What GREAT looking stock!
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wrote:

WOW !
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tommyboy wrote:

Great looking piece of wood, isn't it? The figure was gorgeous unfinished, and after I put the finish on -- OMG!
Would you believe I bought it on Ebay?
--Steve
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wrote:

Every time I look for figured wood on eBay it's over priced or has a ridiculous shipping charge attached to it or has barely any figure at all. Man, you did real well for yourself.
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I've bought tons of fantastic wood on ebay. It's a terrific source for special wood.
Rick
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wrote:

Nice piece of wood Steve. How does it play? What is the maple cap attached to?
--

-Mike-
snipped-for-privacy@alltel.net
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Mike Marlow wrote:

The body is a solid piece of swamp ash 1-3/4" thick. I hollowed out two compartments in the back side, one for a preamplifier and another for a 9v battery box. Other than that, it's solid. The fingerboard and tailpiece were made from a piece of Macassar ebony I got from Woodcraft. The neck is birdseye maple with a 1/4" walnut stripe.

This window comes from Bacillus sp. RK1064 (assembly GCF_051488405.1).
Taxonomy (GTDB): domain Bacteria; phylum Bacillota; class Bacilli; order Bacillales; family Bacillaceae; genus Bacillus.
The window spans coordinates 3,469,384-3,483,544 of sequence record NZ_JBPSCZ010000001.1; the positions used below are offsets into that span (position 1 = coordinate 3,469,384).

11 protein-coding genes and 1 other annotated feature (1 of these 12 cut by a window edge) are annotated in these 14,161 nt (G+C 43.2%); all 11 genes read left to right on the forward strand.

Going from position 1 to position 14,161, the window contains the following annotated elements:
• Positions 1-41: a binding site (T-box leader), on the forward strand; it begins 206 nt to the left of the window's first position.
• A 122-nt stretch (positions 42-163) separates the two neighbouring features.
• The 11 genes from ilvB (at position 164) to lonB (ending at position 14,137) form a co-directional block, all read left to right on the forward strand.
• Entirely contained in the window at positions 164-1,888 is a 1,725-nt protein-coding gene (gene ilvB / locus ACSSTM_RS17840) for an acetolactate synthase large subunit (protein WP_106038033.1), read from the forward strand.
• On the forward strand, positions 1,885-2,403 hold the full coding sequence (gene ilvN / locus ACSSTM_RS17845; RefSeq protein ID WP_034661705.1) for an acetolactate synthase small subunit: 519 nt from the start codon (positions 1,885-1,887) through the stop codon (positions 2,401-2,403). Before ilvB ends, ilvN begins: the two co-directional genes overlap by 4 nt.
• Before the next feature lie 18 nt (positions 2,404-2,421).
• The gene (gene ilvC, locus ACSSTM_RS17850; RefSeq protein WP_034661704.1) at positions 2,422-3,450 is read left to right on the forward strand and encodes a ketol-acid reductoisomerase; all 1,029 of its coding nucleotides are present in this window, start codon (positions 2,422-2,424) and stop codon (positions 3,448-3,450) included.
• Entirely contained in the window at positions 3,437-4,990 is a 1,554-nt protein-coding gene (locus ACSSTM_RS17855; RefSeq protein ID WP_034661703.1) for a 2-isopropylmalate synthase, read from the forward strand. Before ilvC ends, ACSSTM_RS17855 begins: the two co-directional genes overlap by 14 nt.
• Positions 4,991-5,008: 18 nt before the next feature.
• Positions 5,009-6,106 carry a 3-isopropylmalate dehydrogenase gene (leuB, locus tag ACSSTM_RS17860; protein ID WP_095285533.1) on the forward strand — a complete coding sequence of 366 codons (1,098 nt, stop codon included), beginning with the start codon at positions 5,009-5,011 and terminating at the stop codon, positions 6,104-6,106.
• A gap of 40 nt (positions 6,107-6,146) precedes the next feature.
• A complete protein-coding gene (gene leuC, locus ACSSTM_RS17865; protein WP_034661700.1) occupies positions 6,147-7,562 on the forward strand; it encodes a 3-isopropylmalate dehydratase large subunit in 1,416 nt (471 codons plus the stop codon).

It plays very nice, but the fact is I'm not really qualified to judge that - this is the first and only upright bass of nay kind I've ever played for more than a minute or two. But I've been playing guitars and electric basses for over 40 years.
My plan for the next one is to make the body semi-hollow, with a Sitka spruce bookmatched top and flame maple back. I'm still working on the body design. I want it to have figured maple on the sides as well as the back.
--Steve
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That Sitka spruce will make some nice sounds, especially if you chamber the body some. It resonates nicely, but it really wants some sound chambers under it.
My electric guitar is a handcrafted guitar from a luthier down in N. Carolina. It's a Honduran Mahogany body and neck with a flame maple cap. The mahogany body has sound chambers routed into it and it's very noticeable what the difference in tone is between it and the same model without the sound chambers. I'm sure you'd find Sitka responds to the sound chambers the same way.
From what I investigated at a point when I was going to build a guitar myself, I believe I've read that maple does not make a good body. It makes a good cap, but it really wants some other woods under it in order to get a less harsh tone. Maple is good for sustain, but not so good for tone - if I remember correctly.